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Whey Your Options: Should You Pea?

Plant-based eating: It’s popular and recommended by health professionals for a variety of reasons. It should be no surprise that more athletes are inquiring about plant protein powders.

So does pea protein powder fit into an athlete’s plan? Is it equal to or better than the gold standard of whey?

Amino Acids Matter for Building Muscle

When we talk about building new muscles, we’re talking muscle protein synthesis (MPS). To maximize MPS, a dietary protein should:

  1. Be rapidly digested: “Fast-acting” like fruit juice versus a fibrous apple, so the protein’s building blocks can enter the bloodstream and their final destination faster.

  2. Be readily digested: Plant proteins aren’t as fully digested and absorbed as animal proteins (i.e., the animal protein’s “bioavailability” is better).

  3. Be “complete”: Include all nine essential amino acids (EAAs), which are those that our bodies cannot make and are therefore required from food.

  4. Include leucine: It’s both an EAA and a branch-chained amino acid (BCAA).* Leucine also acts as a signal to switch on MPS (click for visuals).

Regarding the above factors, how do pea and whey compare?

Nutritional comparison table of pea and whey proteins.

The Study I Reviewed: Pea proteins oral supplementation promotes muscle thickness gains during resistance training

Note: I could only find one study in PubMed that measured supplemental pea protein and its outcome on muscles, so keep that in mind when forming your own conclusions.

Sponsored research by Babault et al. (2015) analyzed Roquette’s NUTRALYS® pea protein powder in the setting of a 12-week resistance training program. The 137 recreationally-active men were randomly assigned to consume one packet of pea protein powder, whey protein powder, or a carbohydrate placebo twice daily. All three packets contained the same amount of calories and, except for the placebo, 25 grams of protein. The outcomes measured were muscle thickness (primary outcome) and muscle strength (secondary outcome).

You can read the entire study here. I did, and below is a sample of the missing information that I would liked to have seen:

  • No diet records were collected: Besides knowing the specifics of the protein powder interventions, it’s unfair to compare Tom and Jerry’s outcomes if we have no clue what either were eating.

  • Men were excluded from the study if they were following a “high-protein diet”: No definition of what this protein cutoff entailed. Plus, there was no mention of how their pre-study diets were evaluated.

  • Was whey protein isolate, concentrate, hydrolysate, or intact whey protein used? This detail matters, since intact proteins take longer for the body to digest and absorb them (i.e., whey isolate is delivered faster to muscles than an intact whey protein).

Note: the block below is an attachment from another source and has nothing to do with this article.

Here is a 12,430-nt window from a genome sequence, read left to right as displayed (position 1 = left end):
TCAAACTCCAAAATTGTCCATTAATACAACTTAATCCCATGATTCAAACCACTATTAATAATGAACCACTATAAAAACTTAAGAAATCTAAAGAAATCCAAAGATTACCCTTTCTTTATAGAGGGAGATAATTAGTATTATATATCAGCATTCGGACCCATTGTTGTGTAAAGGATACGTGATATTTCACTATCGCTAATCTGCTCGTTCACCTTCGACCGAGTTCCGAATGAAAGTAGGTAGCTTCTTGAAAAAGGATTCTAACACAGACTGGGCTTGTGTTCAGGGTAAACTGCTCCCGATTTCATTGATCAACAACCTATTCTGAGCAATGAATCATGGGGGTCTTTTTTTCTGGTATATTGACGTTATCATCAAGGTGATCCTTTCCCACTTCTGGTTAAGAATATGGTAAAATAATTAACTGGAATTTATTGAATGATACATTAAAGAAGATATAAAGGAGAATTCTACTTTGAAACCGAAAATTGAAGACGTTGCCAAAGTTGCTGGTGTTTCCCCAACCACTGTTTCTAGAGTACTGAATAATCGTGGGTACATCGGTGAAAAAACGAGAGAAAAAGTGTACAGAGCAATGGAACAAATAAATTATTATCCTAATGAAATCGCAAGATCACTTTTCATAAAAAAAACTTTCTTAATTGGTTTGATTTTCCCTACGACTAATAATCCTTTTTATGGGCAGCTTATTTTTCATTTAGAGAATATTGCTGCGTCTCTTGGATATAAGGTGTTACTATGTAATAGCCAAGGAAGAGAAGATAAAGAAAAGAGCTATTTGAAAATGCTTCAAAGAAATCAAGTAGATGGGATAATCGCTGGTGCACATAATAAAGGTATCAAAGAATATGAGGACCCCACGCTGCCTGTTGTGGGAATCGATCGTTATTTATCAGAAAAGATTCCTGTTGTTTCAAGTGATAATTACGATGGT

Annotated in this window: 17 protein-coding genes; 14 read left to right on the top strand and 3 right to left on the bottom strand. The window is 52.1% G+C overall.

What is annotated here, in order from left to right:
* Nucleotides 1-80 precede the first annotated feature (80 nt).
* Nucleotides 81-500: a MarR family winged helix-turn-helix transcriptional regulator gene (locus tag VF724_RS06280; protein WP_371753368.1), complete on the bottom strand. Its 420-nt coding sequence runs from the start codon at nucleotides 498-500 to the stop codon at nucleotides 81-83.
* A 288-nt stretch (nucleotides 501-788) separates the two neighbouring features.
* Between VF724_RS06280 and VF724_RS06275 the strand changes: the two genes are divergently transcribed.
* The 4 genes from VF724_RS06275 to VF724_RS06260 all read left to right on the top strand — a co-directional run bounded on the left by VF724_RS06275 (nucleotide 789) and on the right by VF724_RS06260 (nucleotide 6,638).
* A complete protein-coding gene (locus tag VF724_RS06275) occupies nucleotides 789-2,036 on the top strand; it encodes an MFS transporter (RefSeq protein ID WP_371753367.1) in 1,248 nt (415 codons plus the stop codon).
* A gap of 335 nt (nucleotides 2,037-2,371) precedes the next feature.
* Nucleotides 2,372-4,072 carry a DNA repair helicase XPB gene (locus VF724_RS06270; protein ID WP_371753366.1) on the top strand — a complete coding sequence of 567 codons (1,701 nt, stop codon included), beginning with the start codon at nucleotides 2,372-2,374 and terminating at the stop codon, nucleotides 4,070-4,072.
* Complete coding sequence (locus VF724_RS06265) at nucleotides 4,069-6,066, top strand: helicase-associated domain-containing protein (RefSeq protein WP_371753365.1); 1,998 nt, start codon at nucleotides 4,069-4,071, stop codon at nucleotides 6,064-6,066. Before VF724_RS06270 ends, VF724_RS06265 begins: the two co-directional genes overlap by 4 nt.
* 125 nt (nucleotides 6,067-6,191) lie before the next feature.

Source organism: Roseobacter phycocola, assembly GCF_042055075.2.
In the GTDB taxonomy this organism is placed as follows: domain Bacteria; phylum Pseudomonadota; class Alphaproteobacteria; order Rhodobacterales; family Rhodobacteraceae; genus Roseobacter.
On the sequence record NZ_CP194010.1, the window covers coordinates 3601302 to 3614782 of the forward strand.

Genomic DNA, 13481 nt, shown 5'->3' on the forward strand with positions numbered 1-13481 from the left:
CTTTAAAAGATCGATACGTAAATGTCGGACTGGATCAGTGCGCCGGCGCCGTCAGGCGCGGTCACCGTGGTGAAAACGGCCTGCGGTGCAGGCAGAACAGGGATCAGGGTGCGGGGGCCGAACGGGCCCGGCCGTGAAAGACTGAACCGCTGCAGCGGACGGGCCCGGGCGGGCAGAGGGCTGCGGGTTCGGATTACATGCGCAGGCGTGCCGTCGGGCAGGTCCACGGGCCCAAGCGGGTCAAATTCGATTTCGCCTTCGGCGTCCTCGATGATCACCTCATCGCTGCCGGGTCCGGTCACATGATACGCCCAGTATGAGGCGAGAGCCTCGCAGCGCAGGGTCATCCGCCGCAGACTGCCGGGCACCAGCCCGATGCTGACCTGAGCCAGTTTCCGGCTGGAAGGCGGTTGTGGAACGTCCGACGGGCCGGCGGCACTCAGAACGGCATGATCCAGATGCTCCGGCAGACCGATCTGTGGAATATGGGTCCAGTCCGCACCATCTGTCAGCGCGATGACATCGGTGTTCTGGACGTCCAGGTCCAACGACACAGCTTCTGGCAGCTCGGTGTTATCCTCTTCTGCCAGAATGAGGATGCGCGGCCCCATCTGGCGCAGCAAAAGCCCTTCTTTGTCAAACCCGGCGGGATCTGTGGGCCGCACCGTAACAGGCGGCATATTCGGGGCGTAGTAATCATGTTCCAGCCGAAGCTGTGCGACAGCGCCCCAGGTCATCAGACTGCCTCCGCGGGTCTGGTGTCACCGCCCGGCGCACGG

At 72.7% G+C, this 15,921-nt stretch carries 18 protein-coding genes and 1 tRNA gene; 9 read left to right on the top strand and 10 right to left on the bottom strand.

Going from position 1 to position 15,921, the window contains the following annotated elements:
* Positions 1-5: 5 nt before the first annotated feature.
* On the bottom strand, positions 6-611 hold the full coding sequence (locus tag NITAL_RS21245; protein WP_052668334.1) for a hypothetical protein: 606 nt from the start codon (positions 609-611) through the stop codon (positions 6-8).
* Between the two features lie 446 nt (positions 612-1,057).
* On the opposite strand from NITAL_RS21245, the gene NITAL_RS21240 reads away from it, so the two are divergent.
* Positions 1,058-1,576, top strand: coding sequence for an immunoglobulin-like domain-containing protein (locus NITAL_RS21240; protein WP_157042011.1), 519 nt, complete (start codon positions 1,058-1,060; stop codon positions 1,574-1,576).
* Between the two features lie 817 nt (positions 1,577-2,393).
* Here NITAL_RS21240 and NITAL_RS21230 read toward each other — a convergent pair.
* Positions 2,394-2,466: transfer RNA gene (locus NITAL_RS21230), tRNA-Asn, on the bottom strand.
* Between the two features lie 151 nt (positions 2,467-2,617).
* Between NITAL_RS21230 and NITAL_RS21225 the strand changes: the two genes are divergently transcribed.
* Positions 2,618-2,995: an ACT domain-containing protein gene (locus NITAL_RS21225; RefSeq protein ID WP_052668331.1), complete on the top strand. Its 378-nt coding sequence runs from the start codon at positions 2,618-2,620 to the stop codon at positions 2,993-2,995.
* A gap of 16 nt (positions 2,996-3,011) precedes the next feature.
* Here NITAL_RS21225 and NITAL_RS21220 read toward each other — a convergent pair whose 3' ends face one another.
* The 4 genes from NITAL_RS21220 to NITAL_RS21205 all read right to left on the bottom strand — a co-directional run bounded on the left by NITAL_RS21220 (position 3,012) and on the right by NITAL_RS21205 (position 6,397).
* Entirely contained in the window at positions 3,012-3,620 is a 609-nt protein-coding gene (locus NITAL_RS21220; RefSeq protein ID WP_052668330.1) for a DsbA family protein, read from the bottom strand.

Overall, the researchers found no statistically significant difference between whey and pea protein regarding muscle thickness and strength.** However, pea protein powder trended superior to both the whey protein powder and placebo.

I included the amino acid arginine in the above table because arginine is essential to building muscle. Plus, its presence in pea more than triples that of whey. Since pea and whey nutritionally go head-to-head pretty evenly and their absorption rates are high, could arginine be the trick?

Brendan Brazier: vegan triathlete and co-founder of Vega.

Vegan triathlete Brendan Brazier and co-founder of Vega, a vegan nutritional supplement company that includes pea protein as an ingredient.

Take-away Message: The Research is in the Whey

Remember: the above study evaluated muscle thickness and strength. If your goal is to run faster or improve your technical soccer skills, then this pea protein study doesn’t provide a definitive answer for you.

For now, I would continue to place my bets on whey as the better option due to its:

  • Vast body of convincing research.

  • Texture and palatability: It’s smooth and blends well. I think the texture of pea protein is grainy…

However, if you’re down to use pea protein then go for it, since:

  • The amino acid profile and high absorption index are promising.

  • It’s a great option for a vegan, vegetarian, or athletes allergic to either the dairy or soy protein.

Overall, and for maximizing MPS, I like the recommendations from the International Society of Sports Nutrition’s position stand on protein and exercise:

  • Consume protein before or after a weight-lifting session: 20-40 grams total (or 0.25 grams per kilogram body weight), includes 700-3,000 milligrams of leucine, and is a fast-acting and complete protein (i.e., EAA).

  • Aim for a higher protein diet: Roughly 1.4-2.0 grams per kilogram body weight daily.

**The researchers ran the data for weaker subjects and did find statistical significance for pea protein in regards to increased muscle thickness. Meaning, if you’re new or newer to weight lifting, your “gainz” may occur at a greater rate initially when compared to a long-term gym buff.

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